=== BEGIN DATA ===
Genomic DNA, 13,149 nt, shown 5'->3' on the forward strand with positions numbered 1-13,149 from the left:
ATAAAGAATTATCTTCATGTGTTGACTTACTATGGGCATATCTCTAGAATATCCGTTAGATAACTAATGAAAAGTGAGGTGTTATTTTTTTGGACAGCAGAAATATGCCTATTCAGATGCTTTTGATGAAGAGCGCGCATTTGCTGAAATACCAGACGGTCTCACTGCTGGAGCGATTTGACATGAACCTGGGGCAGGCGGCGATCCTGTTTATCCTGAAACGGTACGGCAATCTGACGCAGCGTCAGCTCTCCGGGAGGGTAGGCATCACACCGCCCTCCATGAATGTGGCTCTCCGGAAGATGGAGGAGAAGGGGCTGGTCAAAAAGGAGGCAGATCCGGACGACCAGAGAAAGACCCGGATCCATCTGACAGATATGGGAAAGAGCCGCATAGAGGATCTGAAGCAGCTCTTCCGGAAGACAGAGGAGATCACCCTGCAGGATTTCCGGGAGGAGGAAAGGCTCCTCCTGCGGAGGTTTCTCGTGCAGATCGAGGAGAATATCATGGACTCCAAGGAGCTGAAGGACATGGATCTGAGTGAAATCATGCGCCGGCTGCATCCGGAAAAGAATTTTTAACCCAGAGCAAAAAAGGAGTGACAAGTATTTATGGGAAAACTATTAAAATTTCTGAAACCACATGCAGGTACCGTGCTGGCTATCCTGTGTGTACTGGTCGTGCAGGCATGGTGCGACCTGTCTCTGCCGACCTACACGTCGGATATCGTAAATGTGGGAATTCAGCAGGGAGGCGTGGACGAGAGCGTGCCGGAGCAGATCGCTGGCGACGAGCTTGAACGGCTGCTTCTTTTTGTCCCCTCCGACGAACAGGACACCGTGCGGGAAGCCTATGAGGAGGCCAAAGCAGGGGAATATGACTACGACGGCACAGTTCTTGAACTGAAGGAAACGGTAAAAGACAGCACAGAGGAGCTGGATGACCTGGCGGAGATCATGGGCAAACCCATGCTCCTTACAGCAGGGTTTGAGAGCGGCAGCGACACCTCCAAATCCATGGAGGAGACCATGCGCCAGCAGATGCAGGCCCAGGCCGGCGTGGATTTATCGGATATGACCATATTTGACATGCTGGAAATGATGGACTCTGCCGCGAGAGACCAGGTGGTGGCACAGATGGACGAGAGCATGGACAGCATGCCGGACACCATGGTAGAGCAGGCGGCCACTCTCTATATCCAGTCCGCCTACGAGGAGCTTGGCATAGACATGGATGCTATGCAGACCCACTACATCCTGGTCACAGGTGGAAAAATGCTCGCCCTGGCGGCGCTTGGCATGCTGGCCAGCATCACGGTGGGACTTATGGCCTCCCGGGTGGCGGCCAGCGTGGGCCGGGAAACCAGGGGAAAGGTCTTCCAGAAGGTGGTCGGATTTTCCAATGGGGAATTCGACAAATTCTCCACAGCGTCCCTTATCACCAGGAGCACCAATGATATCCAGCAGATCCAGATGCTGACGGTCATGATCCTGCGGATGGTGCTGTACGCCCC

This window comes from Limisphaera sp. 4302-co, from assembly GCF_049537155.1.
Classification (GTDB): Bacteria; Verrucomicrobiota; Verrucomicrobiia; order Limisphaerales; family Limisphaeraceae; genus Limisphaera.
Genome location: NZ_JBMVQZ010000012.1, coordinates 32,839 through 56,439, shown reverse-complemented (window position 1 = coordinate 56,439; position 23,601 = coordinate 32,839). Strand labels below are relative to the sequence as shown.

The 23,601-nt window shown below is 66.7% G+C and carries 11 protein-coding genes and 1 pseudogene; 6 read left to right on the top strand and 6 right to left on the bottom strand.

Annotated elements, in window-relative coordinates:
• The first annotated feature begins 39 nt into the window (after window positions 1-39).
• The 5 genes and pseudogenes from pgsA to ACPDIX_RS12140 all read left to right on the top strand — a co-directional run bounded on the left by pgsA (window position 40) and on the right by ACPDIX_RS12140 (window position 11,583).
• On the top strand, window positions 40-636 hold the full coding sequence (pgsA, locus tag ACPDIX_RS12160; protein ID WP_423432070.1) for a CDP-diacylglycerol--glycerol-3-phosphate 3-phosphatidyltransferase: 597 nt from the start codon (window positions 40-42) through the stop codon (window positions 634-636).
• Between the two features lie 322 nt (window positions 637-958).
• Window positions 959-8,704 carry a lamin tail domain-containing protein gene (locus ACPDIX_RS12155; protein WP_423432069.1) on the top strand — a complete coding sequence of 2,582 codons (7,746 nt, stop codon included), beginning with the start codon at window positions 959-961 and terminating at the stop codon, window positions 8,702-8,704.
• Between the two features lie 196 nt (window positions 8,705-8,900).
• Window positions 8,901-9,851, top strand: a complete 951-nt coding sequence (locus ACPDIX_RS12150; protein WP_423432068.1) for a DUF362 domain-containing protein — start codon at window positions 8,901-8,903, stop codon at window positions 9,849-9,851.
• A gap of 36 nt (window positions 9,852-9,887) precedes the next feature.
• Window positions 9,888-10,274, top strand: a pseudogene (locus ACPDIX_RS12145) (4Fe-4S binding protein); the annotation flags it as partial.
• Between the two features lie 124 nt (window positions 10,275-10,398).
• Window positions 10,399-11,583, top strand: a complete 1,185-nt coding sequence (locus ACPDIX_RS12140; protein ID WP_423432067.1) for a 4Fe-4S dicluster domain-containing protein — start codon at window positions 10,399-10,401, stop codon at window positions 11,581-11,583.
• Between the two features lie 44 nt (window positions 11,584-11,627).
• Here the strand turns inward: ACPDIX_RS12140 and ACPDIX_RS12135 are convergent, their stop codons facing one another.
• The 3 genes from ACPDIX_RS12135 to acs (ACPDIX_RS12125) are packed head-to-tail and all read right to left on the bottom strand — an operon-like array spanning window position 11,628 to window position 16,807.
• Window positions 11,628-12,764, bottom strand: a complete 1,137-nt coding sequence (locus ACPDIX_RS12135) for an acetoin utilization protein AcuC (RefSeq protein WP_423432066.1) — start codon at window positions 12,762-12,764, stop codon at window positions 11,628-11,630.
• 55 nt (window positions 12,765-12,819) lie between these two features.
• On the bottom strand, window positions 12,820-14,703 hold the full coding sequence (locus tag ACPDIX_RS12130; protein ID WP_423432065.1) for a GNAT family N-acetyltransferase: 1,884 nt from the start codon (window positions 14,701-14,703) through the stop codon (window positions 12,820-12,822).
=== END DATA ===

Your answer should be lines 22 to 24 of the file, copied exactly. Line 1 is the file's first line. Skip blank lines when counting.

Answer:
• Window positions 11,628-12,764, bottom strand: a complete 1,137-nt coding sequence (locus ACPDIX_RS12135) for an acetoin utilization protein AcuC (RefSeq protein WP_423432066.1) — start codon at window positions 12,762-12,764, stop codon at window positions 11,628-11,630.
• 55 nt (window positions 12,765-12,819) lie between these two features.
• On the bottom strand, window positions 12,820-14,703 hold the full coding sequence (locus tag ACPDIX_RS12130; protein ID WP_423432065.1) for a GNAT family N-acetyltransferase: 1,884 nt from the start codon (window positions 14,701-14,703) through the stop codon (window positions 12,820-12,822).